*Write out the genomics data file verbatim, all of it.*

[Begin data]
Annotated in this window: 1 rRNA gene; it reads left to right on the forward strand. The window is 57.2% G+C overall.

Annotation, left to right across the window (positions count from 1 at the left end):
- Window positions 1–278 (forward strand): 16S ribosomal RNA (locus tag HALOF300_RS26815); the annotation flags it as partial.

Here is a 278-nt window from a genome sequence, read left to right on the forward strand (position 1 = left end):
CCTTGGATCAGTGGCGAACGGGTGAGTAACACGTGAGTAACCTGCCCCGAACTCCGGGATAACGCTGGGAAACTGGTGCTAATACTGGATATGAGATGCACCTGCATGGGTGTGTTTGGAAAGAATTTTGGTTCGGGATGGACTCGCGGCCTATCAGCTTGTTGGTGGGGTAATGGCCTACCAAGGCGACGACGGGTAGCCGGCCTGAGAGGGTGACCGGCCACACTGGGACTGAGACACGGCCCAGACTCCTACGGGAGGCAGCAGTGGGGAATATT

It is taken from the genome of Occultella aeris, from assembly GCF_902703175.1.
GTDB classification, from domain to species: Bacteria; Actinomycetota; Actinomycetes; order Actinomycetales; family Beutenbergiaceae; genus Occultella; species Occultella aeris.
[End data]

Annotated in this window: 1 rRNA gene; it reads left to right on the forward strand. The window is 57.2% G+C overall.

Annotation, left to right across the window (positions count from 1 at the left end):
- Window positions 1–278 (forward strand): 16S ribosomal RNA (locus tag HALOF300_RS26815); the annotation flags it as partial.

Here is a 278-nt window from a genome sequence, read left to right on the forward strand (position 1 = left end):
CCTTGGATCAGTGGCGAACGGGTGAGTAACACGTGAGTAACCTGCCCCGAACTCCGGGATAACGCTGGGAAACTGGTGCTAATACTGGATATGAGATGCACCTGCATGGGTGTGTTTGGAAAGAATTTTGGTTCGGGATGGACTCGCGGCCTATCAGCTTGTTGGTGGGGTAATGGCCTACCAAGGCGACGACGGGTAGCCGGCCTGAGAGGGTGACCGGCCACACTGGGACTGAGACACGGCCCAGACTCCTACGGGAGGCAGCAGTGGGGAATATT

It is taken from the genome of Occultella aeris, from assembly GCF_902703175.1.
GTDB classification, from domain to species: Bacteria; Actinomycetota; Actinomycetes; order Actinomycetales; family Beutenbergiaceae; genus Occultella; species Occultella aeris.